Rick Perry stormed into the Republican presidential race with a certain swagger over the summer, when he planted one foot on a hay bale at the Iowa State Fair and roared, “Government, get out of the way.”

His pitch these days is humbler, that of a flawed but earnest candidate — a Christian and a military man who is not a grandfather but hopes to be someday. A public servant who fears deeply for the nation’s future.

“Listen,” he said recently at a coffee shop here in front of several dozen voters. “I may not be the most polished candidate out there. . . . I may not even be the best debater. . . . I’m that outsider that’s going to go in and deconstruct that mentality in Washington that they know best.”

Less than two weeks before the Iowa caucuses, the Texas governor is trying to reclaim some of the cachet he has lost since his initial burst of success. He continues to languish in the single digits in polls, with attention focused on a battle between former Massachusetts governor Mitt Romney and former House speaker Newt Gingrich (Ga.), with Rep. Ron Paul (Tex.) hovering as a potential spoiler.

But Perry’s presence in the race remains a factor the other candidates cannot ignore. He is a formidable fundraiser, bringing in $17 million — more than any of his GOP rivals — during the last fundraising period. Over the past two months, his campaign and a “super PAC” backing him poured $2.7 million into Iowa television ads, more than all his rivals combined.

Now, Perry hopes that his 2,500-mile, 42-city bus tour across Iowa will drive up his numbers by letting him do what he does best on the campaign trail: win over voters one on one.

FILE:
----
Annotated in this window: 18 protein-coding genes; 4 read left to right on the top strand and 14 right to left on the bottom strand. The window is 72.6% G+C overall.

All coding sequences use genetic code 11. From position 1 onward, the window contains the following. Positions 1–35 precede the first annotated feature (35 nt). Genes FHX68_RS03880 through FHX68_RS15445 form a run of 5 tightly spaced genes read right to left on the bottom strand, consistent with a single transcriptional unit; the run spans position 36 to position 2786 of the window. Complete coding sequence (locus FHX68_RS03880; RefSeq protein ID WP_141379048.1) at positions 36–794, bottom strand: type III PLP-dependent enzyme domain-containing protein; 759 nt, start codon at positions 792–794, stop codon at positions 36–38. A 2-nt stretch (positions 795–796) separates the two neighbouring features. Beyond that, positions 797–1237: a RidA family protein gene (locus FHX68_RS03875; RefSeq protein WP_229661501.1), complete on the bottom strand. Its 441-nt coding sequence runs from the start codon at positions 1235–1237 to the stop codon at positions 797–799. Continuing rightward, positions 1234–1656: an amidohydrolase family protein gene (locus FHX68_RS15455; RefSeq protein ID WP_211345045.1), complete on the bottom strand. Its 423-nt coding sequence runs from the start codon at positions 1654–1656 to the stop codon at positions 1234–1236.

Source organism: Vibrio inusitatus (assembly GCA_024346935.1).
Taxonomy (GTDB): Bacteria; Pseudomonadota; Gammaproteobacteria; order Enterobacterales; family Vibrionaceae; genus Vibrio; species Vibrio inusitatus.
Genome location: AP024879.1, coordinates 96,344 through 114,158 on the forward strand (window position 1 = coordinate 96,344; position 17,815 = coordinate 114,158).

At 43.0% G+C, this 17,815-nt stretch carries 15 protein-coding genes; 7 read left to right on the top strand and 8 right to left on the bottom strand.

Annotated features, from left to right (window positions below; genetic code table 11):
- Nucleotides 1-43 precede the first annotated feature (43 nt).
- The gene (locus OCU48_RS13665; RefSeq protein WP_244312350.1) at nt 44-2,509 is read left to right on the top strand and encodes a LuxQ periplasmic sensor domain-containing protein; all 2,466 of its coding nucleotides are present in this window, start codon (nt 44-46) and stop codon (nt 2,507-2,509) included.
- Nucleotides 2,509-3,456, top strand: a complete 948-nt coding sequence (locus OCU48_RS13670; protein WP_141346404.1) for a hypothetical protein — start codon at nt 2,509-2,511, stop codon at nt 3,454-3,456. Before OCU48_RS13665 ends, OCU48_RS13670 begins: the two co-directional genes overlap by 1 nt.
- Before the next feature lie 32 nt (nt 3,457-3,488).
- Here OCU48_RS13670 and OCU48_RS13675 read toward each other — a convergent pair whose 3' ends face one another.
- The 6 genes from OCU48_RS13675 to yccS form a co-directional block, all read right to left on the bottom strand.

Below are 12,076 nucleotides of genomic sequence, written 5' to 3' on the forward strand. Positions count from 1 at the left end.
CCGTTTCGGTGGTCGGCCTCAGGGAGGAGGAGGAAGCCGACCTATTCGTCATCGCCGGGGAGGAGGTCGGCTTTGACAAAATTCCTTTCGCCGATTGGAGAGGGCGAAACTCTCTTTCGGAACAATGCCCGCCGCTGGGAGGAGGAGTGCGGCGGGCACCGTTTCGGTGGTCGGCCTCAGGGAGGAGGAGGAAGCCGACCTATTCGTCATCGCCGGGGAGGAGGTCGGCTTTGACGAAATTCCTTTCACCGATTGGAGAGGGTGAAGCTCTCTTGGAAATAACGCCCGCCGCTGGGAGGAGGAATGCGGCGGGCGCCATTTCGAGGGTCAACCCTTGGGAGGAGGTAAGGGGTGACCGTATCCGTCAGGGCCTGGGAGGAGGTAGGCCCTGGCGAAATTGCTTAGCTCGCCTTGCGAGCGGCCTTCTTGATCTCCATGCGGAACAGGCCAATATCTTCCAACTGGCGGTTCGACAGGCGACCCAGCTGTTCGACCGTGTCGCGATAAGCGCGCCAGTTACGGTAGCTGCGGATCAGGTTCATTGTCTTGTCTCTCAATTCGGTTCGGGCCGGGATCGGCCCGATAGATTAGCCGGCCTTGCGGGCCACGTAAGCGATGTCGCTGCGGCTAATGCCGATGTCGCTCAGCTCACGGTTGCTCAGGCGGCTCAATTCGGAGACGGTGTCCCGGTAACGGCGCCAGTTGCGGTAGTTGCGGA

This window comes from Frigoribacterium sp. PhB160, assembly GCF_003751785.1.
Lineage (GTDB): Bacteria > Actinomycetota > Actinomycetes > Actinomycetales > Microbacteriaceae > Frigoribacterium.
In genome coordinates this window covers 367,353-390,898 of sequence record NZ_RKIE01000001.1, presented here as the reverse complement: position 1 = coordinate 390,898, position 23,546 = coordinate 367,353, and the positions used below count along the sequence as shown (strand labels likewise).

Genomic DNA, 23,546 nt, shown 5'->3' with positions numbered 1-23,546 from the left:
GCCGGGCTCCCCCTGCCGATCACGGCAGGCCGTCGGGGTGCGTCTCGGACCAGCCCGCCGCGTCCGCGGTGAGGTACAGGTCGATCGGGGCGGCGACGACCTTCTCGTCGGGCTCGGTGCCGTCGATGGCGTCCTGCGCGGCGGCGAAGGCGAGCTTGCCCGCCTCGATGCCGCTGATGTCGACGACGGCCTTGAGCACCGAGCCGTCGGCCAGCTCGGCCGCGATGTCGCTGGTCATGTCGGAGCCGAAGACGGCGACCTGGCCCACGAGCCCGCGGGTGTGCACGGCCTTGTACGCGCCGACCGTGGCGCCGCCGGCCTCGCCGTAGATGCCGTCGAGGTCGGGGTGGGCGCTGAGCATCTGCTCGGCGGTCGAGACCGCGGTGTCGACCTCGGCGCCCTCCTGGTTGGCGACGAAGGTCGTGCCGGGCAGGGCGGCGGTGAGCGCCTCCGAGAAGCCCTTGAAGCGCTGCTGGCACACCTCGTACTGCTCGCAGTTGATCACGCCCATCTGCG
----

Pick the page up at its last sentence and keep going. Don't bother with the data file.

“I just want people to know I’m an approachable, regular person,” he said in an interview in the back of his campaign bus, where he said he sometimes unwinds with a short nap between events. “I’m kind of the same guy I was 20 years ago. A little more broken down now, maybe. Older but wiser.”

Political observers who have watched Perry’s career say the humility isn’t an act. After two decades of navigating the familiar territory of Texas, he was unprepared for the rigors of a national campaign, they say.

“He’s very comfortable moving among Texans. His feel for that is pitch perfect,” said Cal Jillson, a political science professor at Southern Methodist University in Texas. “But he’s not in Texas. He’s unsure, he’s nervous, he’s scared and he’s losing. . . . In the end, he’ll come back to his place in Texas but he’ll never have that swagger again.”

Perry said the questions he is asked on the campaign trail are more pointed than those he faces in Texas, “edgier” — in part, he surmises, because the state’s economy is so much stronger than that of other states.

Before his late entrance into the race, Perry was considered the GOP’s “complete package” to take on President Obama. He had more than a decade of experience running an economically strong state, and a populist appeal that could bring around tea party and religious conservatives. Once he entered the contest, he usurped Romney’s place as front-runner.

But his lead dissipated weeks later with a series of shaky debate performances, including one in which he was unable to recall one of three federal departments he said he would eliminate. This week, a Washington Post-ABC News survey found him in fourth place nationally among GOP candidates, with 7 percent of the vote.